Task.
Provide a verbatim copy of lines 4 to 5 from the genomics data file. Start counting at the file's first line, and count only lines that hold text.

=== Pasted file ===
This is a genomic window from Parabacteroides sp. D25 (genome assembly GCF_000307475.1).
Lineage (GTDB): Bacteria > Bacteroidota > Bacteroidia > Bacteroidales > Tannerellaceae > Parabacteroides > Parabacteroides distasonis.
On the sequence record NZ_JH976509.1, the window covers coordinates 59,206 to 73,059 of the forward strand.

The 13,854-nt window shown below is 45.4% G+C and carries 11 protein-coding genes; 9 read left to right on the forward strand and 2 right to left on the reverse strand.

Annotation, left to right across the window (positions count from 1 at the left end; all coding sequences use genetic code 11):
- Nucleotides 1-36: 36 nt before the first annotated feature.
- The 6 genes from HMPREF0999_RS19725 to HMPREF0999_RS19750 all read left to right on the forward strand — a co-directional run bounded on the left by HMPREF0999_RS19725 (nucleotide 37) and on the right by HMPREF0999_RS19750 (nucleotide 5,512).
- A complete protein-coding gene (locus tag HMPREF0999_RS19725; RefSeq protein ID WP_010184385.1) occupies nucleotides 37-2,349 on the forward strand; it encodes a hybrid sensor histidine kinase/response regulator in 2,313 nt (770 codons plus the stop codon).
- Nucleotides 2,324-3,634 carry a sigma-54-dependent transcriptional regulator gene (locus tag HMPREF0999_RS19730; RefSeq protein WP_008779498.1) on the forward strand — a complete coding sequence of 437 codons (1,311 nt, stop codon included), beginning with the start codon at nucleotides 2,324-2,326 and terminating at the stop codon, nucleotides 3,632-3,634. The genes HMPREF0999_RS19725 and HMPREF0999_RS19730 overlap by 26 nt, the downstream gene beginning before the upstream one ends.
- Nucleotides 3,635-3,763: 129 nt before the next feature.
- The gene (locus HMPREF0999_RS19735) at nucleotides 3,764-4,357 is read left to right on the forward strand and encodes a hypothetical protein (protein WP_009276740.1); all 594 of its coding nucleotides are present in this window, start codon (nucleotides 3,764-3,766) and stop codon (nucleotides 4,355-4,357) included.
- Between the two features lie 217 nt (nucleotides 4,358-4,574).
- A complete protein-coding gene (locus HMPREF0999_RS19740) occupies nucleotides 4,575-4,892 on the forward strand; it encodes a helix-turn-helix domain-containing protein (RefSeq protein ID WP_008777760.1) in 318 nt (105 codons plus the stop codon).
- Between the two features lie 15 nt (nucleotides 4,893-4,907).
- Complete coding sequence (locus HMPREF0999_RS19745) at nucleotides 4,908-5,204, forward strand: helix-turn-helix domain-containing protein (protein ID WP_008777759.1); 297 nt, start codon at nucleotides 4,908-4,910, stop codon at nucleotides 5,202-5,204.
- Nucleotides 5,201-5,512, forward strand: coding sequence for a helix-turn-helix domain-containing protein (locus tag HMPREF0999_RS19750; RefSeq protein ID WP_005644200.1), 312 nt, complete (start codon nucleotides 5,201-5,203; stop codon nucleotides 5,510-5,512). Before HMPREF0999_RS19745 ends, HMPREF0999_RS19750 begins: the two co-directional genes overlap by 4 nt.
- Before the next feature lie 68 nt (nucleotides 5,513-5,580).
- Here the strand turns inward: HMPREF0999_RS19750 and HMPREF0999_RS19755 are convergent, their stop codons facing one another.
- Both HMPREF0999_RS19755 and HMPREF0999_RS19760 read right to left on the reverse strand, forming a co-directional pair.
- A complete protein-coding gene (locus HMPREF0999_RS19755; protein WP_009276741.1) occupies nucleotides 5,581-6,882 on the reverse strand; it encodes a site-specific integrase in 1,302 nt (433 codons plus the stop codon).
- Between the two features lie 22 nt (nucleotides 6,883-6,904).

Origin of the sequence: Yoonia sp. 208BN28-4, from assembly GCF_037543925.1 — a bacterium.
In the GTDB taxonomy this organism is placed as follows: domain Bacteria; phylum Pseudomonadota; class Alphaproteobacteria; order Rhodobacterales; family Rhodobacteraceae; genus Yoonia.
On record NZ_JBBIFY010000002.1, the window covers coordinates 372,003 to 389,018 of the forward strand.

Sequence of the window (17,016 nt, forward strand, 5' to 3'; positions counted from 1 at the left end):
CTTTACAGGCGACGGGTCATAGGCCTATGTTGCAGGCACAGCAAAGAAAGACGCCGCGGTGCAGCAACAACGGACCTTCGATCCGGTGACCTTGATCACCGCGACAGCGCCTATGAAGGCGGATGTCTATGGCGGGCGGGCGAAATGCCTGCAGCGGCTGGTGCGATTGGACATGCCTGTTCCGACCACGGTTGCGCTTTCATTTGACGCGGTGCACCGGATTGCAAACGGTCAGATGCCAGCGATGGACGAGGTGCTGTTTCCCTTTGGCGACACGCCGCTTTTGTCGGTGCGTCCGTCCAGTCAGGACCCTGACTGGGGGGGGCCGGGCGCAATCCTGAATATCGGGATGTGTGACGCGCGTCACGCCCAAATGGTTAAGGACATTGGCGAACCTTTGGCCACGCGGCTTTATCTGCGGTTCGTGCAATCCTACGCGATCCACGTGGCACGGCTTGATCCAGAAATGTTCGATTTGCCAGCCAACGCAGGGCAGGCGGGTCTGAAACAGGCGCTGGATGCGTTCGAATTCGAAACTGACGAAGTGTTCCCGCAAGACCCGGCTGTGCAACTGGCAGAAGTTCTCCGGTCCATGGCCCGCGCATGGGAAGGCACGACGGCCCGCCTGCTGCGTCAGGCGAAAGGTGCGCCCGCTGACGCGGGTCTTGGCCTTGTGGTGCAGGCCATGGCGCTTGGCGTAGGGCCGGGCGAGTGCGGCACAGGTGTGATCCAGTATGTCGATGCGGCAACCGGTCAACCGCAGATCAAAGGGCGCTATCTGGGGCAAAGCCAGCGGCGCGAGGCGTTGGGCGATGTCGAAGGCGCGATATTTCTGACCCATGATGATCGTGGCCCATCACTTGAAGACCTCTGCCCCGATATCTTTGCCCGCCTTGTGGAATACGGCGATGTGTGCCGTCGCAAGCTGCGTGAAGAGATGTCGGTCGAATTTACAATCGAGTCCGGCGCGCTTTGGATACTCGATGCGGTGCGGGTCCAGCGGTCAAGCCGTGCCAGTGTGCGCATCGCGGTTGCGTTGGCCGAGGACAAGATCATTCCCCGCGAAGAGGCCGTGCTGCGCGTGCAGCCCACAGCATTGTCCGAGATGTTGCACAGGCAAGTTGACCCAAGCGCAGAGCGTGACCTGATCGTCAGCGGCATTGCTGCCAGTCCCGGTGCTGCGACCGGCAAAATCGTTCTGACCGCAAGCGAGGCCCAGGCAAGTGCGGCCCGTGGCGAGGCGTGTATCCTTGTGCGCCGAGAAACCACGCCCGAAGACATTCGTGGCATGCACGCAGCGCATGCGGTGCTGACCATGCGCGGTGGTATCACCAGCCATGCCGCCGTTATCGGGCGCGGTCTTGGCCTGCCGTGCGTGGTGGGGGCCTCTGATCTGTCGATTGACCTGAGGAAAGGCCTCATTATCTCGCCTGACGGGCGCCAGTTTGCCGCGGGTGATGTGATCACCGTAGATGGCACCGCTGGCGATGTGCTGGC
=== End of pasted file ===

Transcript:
The 13,854-nt window shown below is 45.4% G+C and carries 11 protein-coding genes; 9 read left to right on the forward strand and 2 right to left on the reverse strand.

Annotation, left to right across the window (positions count from 1 at the left end; all coding sequences use genetic code 11):